Reed beds consisting of reeds, bulrushes and sedges like Cyperus textilis are used all over the world to clean polluted water and factory effluents. The plants take up the excess nitrogen and phosphates from treated sewage, and have also proved effective in removing heavy metals and phenolic compounds from waste water.

Many birds, like finches and weavers, build their nests in Cyperus textilis clumps, and the plants provide shelter for fish larvae, baby crocodiles and various kinds of snakes that live near water.

Elephants and hippo often graze the plants to a short turf where it grows on the edges of waterholes and rivers.
Attracts birds
Attracts mammals
Attracts frogs

Other information

Uses & Cultural aspects:
The culms of Cyperus textilis and other species of Cyperus are used to make baskets, sleeping mats, rolled twine and other woven articles. It is also used in the building of traditional huts, particularly by the Khoi who used it to weave the mats that were used to cover the huts as well as to make a very serviceable rope to tie the poles used to make the dome-shaped framework together. The rope has also been used for binding thatch.

Cultivation:
This is a popular garden plant and it grows easily in good garden soil in sun or shade. In bright sun the clumps will be more compact and the stems more closely packed, whereas in the shade the plants will grow taller with fewer stems giving a more graceful effect.

It is quite happy growing in shallow water, or waterlogged soil but is equally happy in normal garden soil. It does well in containers or water features, and is a useful plant for waterlogged soil and heavy clay soils.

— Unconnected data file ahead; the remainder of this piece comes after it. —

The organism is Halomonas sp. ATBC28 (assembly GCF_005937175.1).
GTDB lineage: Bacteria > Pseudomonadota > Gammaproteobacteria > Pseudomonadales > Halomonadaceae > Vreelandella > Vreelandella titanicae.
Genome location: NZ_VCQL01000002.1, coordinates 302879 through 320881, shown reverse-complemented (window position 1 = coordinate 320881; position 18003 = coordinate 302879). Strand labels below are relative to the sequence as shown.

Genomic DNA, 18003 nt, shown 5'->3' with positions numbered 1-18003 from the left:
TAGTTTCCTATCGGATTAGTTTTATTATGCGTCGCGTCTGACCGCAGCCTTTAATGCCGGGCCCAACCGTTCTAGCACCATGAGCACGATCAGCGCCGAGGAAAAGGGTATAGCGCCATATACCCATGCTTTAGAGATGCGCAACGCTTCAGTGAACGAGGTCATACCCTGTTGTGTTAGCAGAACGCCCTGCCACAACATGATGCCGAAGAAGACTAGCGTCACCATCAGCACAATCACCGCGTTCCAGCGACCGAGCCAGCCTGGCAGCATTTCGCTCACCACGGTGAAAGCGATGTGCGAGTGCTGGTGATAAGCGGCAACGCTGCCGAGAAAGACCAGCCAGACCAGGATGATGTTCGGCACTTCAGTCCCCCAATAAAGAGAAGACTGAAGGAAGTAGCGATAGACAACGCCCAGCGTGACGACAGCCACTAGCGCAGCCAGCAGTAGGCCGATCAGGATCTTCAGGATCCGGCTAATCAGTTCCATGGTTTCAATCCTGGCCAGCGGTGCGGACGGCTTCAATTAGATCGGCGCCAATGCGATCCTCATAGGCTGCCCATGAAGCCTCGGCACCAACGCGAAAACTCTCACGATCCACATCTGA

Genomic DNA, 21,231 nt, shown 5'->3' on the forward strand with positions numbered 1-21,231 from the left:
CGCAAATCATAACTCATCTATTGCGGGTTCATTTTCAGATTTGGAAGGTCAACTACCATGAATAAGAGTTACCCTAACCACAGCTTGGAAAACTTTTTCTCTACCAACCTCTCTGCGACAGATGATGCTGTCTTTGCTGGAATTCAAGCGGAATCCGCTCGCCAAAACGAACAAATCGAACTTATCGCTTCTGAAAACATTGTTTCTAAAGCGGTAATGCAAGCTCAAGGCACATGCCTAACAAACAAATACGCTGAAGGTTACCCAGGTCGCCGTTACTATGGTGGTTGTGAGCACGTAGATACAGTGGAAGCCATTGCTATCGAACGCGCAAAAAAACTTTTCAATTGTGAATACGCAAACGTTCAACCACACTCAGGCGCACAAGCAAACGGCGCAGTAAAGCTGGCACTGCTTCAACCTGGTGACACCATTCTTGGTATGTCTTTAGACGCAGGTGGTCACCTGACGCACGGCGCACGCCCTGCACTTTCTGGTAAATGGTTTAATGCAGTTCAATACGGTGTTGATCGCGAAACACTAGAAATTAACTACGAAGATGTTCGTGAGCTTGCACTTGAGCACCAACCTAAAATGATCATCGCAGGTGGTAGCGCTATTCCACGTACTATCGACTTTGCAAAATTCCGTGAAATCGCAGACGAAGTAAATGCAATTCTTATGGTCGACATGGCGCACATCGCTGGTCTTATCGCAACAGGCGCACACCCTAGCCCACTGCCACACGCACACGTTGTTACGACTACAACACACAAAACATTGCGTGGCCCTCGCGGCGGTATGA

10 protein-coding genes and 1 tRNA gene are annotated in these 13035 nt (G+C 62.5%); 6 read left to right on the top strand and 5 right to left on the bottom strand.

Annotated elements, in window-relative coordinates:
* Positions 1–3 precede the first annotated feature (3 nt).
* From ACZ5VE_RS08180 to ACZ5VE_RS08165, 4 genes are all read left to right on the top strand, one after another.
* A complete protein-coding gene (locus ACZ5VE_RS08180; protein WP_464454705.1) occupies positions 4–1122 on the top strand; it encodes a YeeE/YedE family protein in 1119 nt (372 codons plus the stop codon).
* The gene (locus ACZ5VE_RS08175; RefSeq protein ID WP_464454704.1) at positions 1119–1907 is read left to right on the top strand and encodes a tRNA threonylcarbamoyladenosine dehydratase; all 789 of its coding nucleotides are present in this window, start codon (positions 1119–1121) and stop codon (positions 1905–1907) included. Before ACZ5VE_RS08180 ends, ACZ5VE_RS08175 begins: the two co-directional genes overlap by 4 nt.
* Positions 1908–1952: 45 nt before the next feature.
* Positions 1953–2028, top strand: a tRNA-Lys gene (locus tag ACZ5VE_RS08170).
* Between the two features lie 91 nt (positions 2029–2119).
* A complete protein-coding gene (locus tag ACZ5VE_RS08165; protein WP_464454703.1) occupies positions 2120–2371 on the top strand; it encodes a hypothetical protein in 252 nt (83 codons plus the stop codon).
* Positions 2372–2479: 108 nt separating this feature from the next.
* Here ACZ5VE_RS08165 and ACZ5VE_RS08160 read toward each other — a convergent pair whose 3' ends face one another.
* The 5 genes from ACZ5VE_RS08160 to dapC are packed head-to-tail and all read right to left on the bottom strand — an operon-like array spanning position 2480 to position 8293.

This is a hardy perennial that will survive outdoors where the winter minimum is -7ºC. Frost will kill the foliage but the plant will resprout in spring provided the roots were not frozen.

Use Cyperus textilis as an accent plant on the banks of ponds, lakes, streams and rivers. In a container it can be used to beautiful effect in a water feature or fish pond. It also makes an interesting addition to the sunny or shady border and is invaluable in a permanently or seasonally wet or boggy area of the garden.

Propagation is easiest by division of the clumps. When dividing a clump, it is best to keep the younger growth from the outside edges and discard the old growth at the centre. Cyperus can also be propagated by seed or by cuttings. Cuttings are made from the top 50 mm or so of a stem, including the 'umbrella'. Some of the leaf-like bracts can be removed to reduce water loss, and the cutting placed in a shallow tray of water or in moist sand. Young plants should arise from the centre of the 'umbrella' and once they have developed roots, they can be removed and potted up.

Pests & diseases:
Cyperus textilis suffers from no significant insect, fungal or bacterial diseases.

References:
South African National Biodiversity Institute, South Africa.